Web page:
We took the Sweet 35 on a hike up Twin Peaks after a day of storms and had fun shooting handheld. We found that f4 was a good place to start in Aperture Priority mode.
If the shot called for a larger circle of focus, it was no trouble to close down the aperture. If it called for a larger one, we opened up a bit, trying to keep the subject in the center of the focus area (which showed a bit larger than the capture, as we've explained).
Going back to f4 for the next shot prevented us from focusing on an area that would subsequently be out of focus if we opened the aperture.
We did look at the aperture ring to make sure we hit f4 but otherwise, it was easy to feel the aperture detents and the ring itself moves smoothly. Of course, there's no reason to hit the detents. You can certainly set the aperture between them.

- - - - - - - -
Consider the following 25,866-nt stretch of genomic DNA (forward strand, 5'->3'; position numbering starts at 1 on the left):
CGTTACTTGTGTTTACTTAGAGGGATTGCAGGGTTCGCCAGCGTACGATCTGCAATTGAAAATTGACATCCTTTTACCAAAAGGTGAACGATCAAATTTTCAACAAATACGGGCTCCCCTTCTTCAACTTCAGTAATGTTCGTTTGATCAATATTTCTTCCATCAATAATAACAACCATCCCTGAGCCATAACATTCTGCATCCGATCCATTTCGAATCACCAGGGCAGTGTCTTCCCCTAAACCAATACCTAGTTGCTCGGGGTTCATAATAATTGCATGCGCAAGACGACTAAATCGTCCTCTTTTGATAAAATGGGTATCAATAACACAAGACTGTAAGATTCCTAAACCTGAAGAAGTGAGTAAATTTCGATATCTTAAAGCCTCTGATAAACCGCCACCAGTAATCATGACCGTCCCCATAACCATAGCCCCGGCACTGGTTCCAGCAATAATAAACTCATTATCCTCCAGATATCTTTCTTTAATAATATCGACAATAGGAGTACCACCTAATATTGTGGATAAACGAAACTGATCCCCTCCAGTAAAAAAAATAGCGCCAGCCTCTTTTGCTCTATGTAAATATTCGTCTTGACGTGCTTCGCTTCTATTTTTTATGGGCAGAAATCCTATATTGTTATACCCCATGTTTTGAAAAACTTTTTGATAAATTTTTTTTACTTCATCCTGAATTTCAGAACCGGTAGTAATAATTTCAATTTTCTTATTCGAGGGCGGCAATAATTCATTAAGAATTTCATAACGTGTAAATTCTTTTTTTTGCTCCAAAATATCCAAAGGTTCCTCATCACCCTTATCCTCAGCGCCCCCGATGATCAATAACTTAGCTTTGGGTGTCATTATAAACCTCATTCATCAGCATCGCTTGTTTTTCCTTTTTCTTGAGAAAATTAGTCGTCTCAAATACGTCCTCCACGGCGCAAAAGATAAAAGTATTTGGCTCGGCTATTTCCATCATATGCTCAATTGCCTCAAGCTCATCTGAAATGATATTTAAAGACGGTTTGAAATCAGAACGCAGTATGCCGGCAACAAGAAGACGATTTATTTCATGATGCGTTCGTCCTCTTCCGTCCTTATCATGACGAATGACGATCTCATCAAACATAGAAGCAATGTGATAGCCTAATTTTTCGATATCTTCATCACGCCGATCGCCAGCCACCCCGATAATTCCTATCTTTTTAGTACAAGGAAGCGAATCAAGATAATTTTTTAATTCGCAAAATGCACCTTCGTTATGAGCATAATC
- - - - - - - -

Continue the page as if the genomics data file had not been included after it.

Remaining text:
It's impossible to imagine doing any of that with the magnetic ring apertures of other Optic Swap system optics.
Tilting the lens to move the focus circle to one side or another, one corner or another, was no problem and added to the fun. It's a different way to compose images and as much as we shoot on Twin Peaks, a refreshing change. We thought it might make an excellent way to use an older camera body, actually. Just mount a Composer and Sweet 35 optic on it for the occasional selective focus shot.
The only thing we missed with the review unit was a lens cap but Lensbaby informs us that the shipping units include one. We really enjoyed composing with the aperture ring, particularly with a dSLR that had Live View so we could see what apertures larger than f4 would do to the scene.
We also found the 35mm focal length just right for our subframe dSLRs. And the close focusing capability just added to the fun.
If you've invested in the Optic Swap system, the Sweet 35 is a confirmation of your intelligence. And it's never too late to demonstrate that. You can start quite nicely with the Sweet 35.